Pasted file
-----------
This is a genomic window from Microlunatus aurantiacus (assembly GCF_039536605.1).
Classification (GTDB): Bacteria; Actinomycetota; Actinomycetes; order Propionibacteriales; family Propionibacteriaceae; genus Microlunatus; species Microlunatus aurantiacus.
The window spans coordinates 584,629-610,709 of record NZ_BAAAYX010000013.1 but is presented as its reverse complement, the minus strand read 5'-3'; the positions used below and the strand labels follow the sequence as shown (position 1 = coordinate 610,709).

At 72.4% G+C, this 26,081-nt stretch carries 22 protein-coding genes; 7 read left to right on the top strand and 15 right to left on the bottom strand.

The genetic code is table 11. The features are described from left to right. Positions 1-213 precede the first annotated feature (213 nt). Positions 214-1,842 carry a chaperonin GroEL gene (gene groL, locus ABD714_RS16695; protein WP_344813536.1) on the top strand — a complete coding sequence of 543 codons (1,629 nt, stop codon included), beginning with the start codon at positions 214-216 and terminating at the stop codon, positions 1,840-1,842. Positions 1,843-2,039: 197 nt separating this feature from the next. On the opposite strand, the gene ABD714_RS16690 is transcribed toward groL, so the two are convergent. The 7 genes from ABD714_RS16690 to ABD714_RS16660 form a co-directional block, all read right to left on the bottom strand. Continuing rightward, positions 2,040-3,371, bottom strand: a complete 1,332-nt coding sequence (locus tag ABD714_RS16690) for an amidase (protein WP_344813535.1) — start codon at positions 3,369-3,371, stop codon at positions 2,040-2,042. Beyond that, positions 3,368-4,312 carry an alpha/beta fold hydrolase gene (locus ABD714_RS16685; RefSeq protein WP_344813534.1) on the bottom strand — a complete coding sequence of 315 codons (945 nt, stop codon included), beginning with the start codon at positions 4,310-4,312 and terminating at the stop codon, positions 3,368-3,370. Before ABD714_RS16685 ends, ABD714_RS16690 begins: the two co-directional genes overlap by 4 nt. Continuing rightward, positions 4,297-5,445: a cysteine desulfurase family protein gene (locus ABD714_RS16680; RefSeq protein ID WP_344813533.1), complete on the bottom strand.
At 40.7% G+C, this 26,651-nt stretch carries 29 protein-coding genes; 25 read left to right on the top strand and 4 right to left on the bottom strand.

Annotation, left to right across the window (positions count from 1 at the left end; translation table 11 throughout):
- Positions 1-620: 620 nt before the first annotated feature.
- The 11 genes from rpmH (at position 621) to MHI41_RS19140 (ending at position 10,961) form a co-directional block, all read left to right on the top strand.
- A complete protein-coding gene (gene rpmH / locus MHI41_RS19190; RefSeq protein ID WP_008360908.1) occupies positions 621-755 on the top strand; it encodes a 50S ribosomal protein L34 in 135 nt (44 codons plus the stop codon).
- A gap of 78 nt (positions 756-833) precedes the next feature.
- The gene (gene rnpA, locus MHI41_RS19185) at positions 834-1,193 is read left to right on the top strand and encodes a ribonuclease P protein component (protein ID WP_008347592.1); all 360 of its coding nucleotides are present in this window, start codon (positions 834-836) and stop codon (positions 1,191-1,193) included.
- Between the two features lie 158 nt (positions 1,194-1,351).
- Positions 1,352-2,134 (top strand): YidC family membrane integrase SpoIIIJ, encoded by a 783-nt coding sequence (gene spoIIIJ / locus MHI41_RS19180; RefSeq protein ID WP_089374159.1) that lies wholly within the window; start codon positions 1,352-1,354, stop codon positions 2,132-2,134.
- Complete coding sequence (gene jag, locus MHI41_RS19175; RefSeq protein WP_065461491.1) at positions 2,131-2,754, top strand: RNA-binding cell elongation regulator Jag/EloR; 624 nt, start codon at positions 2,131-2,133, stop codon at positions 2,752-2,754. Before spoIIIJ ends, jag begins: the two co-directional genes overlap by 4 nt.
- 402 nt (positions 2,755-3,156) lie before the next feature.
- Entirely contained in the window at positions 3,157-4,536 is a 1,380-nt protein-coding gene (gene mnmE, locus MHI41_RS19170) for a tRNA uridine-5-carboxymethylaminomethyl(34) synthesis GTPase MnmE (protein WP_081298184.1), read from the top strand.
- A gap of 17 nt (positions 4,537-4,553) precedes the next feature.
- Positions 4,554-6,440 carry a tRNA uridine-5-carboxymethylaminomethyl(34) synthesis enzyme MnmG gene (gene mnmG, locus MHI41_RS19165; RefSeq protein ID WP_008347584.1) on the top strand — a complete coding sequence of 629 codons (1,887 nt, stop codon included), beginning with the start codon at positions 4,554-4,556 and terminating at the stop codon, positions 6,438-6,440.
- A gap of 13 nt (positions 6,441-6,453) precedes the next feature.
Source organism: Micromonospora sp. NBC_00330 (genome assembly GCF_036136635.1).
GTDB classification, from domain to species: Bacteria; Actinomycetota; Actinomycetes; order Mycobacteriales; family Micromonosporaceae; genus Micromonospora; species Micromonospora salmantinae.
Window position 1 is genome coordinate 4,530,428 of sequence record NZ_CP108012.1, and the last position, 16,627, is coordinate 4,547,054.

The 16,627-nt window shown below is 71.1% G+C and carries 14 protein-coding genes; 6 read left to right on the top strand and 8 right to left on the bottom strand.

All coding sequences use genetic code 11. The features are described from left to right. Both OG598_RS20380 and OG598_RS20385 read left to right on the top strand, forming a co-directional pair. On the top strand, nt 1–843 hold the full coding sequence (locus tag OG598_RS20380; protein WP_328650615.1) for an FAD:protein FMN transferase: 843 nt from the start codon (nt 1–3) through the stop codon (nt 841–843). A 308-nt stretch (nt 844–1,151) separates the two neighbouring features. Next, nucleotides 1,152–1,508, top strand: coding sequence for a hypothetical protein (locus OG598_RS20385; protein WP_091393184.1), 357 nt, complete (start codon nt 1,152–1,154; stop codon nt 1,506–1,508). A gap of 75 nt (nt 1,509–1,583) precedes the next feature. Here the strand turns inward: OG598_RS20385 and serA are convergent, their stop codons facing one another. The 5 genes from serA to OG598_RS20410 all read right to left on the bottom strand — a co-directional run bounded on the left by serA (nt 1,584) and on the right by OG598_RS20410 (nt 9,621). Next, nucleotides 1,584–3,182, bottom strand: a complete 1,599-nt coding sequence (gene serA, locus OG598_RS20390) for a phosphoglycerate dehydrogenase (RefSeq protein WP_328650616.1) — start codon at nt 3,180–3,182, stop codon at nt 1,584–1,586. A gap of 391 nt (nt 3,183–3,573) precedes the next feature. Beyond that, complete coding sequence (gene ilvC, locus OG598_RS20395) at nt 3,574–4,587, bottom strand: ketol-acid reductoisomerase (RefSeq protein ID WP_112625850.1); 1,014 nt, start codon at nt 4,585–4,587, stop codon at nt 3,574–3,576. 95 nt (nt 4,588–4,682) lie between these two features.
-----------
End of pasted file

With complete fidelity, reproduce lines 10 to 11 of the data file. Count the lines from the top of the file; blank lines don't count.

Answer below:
- A complete protein-coding gene (gene rpmH / locus MHI41_RS19190; RefSeq protein ID WP_008360908.1) occupies positions 621-755 on the top strand; it encodes a 50S ribosomal protein L34 in 135 nt (44 codons plus the stop codon).
- A gap of 78 nt (positions 756-833) precedes the next feature.